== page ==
AR-15 wizard Patrick Sweeney reveals the critical things he checks on every AR he brings home.
Few gun scribes have spilled more ink on the AR-15 subject than Patrick Sweeney. In addition to being a respected law enforcement armorer, he’s authored thousands of articles, columns and dozens of books, including the popular title Gunsmithing the AR-15: The Bench Manual—specializing in AR-15 maintenance, troubleshooting, upgrading, gunsmithing and shooting.
GD: So, you’re this world-renowned AR-15 expert, you’re an AR-15 armorer.
SWEENEY: [laughs] You’re gonna give me a swelled head if you keep this up.
GD: OK, but you find a good deal on a $700 AR-15, and you get it home.
SWEENEY: It used to be that if you spent $600 for an AR-15—and I’m dating myself here—that you were spending your money at the top of what you would be spending for an AR-15. Nowadays, you say to somebody that you got an AR for $600, and they go, “What’s wrong with it? What kind of cheap Chinese whatever is it that you just bought?” And people don’t blink at a $2,000 AR. Well, for $2,000 or $2,400, yeah, it better have all of these details taken care of.
GD: Where do you start? You get it home and what does Patrick do?
SWEENEY: Start at the muzzle and make sure that whatever flash hider or muzzle brake that’s on there is on straight and that your crown hasn’t been mangled or screwed with. You’d be surprised how badly a rifle reacts after somebody has dropped it in the dirt, and now it doesn’t shoot well anymore, so they sell it without telling you. So, look at that and make sure it’s fine.
From there, it’s back to the chamber, and the first thing to check is whether it’s a .223 or a 5.56 leade. Many people poo-poo the idea and think that .223 and 5.56 it’s all the same. I’ve seen enough guns in classes go down from shooting 5.56-rated ammo in a .223 leade that I check it. And except for a few brands like Daniel Defense, Geissele, Colt, a few others, when it says 5.56, you can bet all the money in your pocket that it is 5.56.
GD: So, you wouldn’t assume even if it says 5.56?
SWEENEY: I wouldn’t assume so, no. In one class I remember, we had half a dozen rifles with departments that issued them to officers, and the barrels said 5.56. And we gauged them, and four of the six that were marked 5.56 from companies we didn’t know weren’t; they were .223. But 5.56 sells rifles, so that’s what you mark it as. OK, fine, you put a racing stripe on a car; it doesn’t make it a street racer. And in the course of that class, all four of those rifles that had .223 chambers but were 5.56-marked went down with the malfunctions we associate with that particular problem.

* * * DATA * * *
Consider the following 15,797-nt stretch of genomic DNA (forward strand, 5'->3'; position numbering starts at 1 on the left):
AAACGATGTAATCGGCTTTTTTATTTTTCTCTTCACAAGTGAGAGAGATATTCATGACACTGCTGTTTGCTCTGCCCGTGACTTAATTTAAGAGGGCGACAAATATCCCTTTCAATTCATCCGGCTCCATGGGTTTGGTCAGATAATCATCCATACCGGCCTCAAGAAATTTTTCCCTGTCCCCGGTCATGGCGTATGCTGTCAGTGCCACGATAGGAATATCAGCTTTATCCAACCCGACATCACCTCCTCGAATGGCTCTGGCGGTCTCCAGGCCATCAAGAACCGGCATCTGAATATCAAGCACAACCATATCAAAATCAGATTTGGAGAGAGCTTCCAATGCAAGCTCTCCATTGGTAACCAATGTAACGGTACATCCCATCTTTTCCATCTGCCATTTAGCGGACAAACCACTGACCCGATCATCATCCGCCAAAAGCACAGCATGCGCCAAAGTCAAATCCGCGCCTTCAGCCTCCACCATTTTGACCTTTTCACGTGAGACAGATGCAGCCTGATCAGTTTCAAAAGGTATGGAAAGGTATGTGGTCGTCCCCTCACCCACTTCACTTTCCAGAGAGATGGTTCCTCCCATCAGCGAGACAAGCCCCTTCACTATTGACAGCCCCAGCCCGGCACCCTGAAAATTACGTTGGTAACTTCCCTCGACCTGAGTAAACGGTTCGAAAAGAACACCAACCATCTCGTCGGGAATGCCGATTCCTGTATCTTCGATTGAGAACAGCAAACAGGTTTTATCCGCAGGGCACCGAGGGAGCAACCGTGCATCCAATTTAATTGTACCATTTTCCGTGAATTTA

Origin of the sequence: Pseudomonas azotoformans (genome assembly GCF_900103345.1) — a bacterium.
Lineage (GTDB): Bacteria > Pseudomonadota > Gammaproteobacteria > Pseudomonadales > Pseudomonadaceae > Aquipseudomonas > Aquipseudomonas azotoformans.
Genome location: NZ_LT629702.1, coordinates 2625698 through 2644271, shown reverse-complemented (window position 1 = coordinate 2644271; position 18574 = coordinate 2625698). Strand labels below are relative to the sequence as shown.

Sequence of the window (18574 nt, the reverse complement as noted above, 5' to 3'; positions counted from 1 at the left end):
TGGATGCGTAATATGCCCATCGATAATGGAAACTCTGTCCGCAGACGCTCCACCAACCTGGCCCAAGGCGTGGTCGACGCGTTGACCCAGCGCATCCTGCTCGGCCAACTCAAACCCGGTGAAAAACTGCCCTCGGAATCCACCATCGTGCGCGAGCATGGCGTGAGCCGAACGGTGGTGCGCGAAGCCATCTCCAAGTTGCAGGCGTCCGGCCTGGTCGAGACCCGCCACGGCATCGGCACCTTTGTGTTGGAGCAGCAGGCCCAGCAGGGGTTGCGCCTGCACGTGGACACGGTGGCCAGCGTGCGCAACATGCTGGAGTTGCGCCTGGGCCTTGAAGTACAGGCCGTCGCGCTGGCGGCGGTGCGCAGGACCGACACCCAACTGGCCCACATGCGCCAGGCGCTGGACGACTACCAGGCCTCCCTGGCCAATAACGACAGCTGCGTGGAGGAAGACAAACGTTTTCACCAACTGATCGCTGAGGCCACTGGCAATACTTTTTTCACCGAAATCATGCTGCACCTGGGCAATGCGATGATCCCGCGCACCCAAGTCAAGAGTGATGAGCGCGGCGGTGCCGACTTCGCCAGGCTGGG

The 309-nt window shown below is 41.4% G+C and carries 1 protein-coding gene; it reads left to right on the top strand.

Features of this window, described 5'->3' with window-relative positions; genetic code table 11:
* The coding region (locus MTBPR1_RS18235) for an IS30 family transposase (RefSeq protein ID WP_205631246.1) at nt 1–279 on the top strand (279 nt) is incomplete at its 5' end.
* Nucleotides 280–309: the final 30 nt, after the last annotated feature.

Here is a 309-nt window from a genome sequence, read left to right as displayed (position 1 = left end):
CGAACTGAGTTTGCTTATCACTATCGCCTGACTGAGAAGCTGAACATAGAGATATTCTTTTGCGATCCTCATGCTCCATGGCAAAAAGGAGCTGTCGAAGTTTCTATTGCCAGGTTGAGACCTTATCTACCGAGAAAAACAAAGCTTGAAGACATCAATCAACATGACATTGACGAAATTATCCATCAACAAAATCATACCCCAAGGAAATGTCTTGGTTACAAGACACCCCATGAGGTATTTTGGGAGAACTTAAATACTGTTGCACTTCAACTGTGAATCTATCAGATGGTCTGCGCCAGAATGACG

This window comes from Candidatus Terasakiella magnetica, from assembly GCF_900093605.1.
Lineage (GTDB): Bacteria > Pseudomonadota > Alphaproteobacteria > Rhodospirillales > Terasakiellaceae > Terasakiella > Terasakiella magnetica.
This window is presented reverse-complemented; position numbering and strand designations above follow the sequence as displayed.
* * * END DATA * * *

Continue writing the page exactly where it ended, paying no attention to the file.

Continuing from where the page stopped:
And I told the officers, “You should get that corrected, but we’re going to have a test here.” And sure enough, it was a five-day class, and I think it was the afternoon of Tuesday that these guns started having problems. So I used my gauge and reamer from Ned Christiansen to gauge each barrel and make sure it was [5.56], and if it wasn’t, to ream it out.
One proviso: If you have a barrel that has been Melanite treated, you don’t ream it because it’s harder than any reamer you’re going to put in there.
GD: OK, what’s your next step?
SWEENEY: Next, we go to the bolt and carrier and make sure that the gas key is properly staked. And if it’s not, take it off, clean it up, tighten it back down with Loctite and stake it. Because if your gas key comes loose, you’ll lose gas pressure, and you’ve got malfunctions—the always “oh my God moment” of short-stroking AR-15s.
Back in the early days, everyone assumed short-stroking meant that the people who made the barrel hadn’t drilled the gas port out large enough. People would go in there, hogging out gas ports … they would drill out the gas port to feed more gas to the leaky gas key so that the gun would cycle properly. And if you fit the gas key properly, so it wasn’t leaking anymore, all of a sudden, your brass is going off into the next county because, oh, they drilled out the gas key. No! Leave the gas ports alone.
Then, it’s onto extractors. If you don’t have an O-ring, or better yet, a defender on your extractor, your extractor’s under tension. The Army says carbines need the gold spring and the O-ring, but rifles don’t. The Army’s wrong. Every AR-15/M16, regardless of barrel length, needs all the extraction you can get on it.
From there, it’s back to the buffer. Personally, I like to run the heaviest buffer that the gun will properly cycle with. And some people like to tune it to this or that … but if it’s a standard buffer and the brass isn’t getting thrown too far, I’ll probably leave it alone. But I’m just as likely to throw a standard buffer into the bin with all the other standard buffers and put in an H or an H1.
The next thing is the castle nut on the buffer tube. It has to be staked. Now, I don’t care if your friend says you can torque it up tight enough or if you’ve got the super-great Loctite that will hold it tight. It’s gotta be staked.
Last thing, the barrel nut must be tight. The specs say anywhere from 30 to 80 pounds of torque. If it lines up with a gas key with 30 ft-lb, I’m not sure I would go with that. I’ll yank it apart and put in a shim to get it to time up somewhere above 30 ft-lb.
But if you take a no-name AR and do all those things to it, it will run. You may not have the MOA rifle that everybody promises you is your birthright as an American to have, but it’ll run.
Editor's Note: This article originally appeared in the January 2024 issue of Gun Digest the Magazine.
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